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Dion alone: Rock ’n’ roll legend returns

Dion_60s_2 Last night, in a scrappy venue at the north end of London’s Oxford Street, Robert Plant, Bobby Gillespie and The Coral crowded in with 200 young hipsters and old rockers to witness a very special gig, the return of doo-wop, blues and rock’n’roll legend Dion Di Mucci to UK shores. Andrew Male was down the front.

Click MORE for the full MOJO report. 

The remarkably well preserved 68 year old, sitting in the half-light gloom of London’s least assuming venue – the Metro on Oxford Street – is armed with nothing more than an acoustic guitar and a borrowed capo, and, despite having forty years of rock’n’roll history to draw on, Dion Di Mucci is visibly nervous tonight, asking members of the audience whether he’s doing OK, and apologising for the occasional detour into stories about Neil Sedaka, John Lennon and Fats Domino.

The blues is where he feels safe these days; he grew up on them, they informed such early, legendary hits as The Wanderer and Runaround  Sue, and that Jimmy Reed playing style is all over his most recent albums, Bronx In Blue and Son Of Skip James. So we go with him for this raw, cathartic session especially because he’s searching for the self same far-down blues sound he captured on those mid 60s Columbia sessions,  when he was in the pits of heroin despair. But it’s when that Neil Sedaka anecdote morphs into a gloriously off-the-cuff rendition of Calendar Girl that the gig assumes the shape of greatness. So even if his intro to Abraham, Martin & John bigs up the troops in Iraq, the delivered version is heartfelt, nuanced and assured. However, proceedings are taken to another level when Di Mucci introduces Ace Records’ own UK doo-wop trio, the Roomates, who provide sweet tri-part harmonies on easy rollin’ versions of Ruby Baby, The Wanderer and Runaround Sue, that find a certain Mr. Gillespie jigging wildly in the wings.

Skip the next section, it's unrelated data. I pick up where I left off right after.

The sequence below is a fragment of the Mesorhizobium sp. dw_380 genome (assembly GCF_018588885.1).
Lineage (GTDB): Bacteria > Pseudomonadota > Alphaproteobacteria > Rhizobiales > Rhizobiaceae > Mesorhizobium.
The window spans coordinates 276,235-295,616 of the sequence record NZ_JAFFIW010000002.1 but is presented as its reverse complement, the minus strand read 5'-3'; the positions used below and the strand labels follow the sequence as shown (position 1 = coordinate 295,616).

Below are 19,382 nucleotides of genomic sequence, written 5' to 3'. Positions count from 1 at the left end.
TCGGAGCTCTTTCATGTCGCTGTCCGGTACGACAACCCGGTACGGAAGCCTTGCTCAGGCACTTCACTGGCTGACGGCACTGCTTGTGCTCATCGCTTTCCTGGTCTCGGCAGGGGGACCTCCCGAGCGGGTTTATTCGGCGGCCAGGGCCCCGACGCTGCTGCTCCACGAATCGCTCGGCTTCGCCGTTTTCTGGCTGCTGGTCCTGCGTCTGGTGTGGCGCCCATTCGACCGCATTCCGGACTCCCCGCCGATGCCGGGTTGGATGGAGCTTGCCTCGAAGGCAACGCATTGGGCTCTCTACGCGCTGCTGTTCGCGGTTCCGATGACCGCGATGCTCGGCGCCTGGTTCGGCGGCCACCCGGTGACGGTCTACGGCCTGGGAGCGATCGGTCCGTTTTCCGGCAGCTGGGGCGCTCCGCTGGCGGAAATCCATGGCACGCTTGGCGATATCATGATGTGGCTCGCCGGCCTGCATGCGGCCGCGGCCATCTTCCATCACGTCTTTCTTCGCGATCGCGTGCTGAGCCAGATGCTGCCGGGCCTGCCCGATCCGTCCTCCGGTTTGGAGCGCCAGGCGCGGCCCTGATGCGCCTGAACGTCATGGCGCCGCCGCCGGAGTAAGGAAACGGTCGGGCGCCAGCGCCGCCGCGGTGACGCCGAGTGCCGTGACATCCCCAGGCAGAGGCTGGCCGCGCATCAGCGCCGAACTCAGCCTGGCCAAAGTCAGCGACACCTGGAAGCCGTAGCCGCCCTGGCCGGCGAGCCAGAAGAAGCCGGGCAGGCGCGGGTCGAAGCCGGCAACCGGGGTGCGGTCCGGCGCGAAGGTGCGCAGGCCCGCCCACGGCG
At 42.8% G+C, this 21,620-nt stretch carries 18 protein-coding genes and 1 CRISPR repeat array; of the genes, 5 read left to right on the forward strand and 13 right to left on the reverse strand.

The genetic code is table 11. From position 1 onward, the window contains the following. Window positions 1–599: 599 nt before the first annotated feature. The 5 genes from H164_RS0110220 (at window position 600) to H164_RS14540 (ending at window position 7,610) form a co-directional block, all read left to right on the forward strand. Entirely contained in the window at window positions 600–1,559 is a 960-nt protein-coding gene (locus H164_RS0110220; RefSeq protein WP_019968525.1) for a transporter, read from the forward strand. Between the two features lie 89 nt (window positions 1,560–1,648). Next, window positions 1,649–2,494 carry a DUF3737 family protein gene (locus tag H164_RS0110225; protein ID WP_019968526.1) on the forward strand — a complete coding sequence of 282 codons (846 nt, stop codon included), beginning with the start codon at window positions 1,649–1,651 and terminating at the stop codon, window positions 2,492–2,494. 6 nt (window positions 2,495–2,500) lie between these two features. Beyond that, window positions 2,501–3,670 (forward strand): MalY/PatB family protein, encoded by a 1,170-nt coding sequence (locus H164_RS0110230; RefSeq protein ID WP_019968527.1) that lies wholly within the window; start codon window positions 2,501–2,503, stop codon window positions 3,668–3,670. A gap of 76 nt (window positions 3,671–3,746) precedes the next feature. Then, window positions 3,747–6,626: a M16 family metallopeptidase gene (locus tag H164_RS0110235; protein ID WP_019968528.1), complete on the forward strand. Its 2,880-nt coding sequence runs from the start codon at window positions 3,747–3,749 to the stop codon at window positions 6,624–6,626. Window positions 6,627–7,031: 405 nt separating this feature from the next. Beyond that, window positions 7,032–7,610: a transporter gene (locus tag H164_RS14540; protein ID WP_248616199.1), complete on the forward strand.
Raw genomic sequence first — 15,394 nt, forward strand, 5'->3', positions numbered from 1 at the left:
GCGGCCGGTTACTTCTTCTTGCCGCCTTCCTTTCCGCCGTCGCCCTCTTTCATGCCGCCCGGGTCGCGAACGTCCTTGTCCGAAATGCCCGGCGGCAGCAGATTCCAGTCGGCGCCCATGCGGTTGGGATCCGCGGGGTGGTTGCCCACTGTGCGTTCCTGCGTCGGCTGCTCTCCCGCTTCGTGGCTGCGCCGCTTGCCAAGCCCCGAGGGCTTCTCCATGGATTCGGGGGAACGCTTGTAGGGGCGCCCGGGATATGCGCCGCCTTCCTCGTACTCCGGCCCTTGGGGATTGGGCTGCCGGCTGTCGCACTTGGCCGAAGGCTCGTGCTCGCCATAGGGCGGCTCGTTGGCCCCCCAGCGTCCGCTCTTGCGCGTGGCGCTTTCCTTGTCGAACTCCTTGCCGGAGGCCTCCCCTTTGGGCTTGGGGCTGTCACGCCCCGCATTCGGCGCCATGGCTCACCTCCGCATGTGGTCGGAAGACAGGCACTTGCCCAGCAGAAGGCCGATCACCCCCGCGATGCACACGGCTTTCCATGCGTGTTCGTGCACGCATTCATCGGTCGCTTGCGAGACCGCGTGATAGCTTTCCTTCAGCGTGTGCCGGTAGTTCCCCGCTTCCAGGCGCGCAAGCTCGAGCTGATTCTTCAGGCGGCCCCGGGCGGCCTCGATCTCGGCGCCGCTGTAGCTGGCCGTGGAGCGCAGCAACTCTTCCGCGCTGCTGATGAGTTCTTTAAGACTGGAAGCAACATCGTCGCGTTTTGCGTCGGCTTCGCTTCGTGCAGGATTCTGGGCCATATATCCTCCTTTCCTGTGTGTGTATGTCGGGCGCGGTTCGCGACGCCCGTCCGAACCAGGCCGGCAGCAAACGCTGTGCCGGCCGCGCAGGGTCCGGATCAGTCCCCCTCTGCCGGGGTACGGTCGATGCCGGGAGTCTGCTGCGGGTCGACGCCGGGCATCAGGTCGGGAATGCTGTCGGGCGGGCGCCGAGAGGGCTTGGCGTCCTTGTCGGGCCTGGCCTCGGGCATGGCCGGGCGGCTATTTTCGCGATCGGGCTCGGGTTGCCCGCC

Suddenly there come the audience shouts for such much-loved hipster Dion landmarks as Born to Cry, Lovers Who Wander and Daddy Rollin’. By the end of the gig it’s even possible that the audience have convinced Dion Di Mucci how loved his is today. But if anyone was in doubt there was the after-show party where James and Ian Skelly of The Coral gently interrogated the singer into the night about mid '70s Dion tracks that even the man himself has forgotten all about. If he ever decides to pick up his guitar and embark upon a full Storytellers–style career overview we’ll see you there at the front of the stage.

A big-band Runaround Sue that keeps threatening to break it's bonds and get all nasty.


A scopitone film of Ruby Baby that kinda captures Dion's early 60s off-the-planet  altered state.


And here's what hippie America did to rock'n'roll: oh dear, it's Sha Na Na.


And finally...Dion's cleaned-up 1968 comeback, Abraham, Martin And John. Listen to the audience gasp when the song is announced and try to ignore the unnecessary backing vox. Click here to view.

Posted by Ross_Bennett at 03:36PM | Categories: Live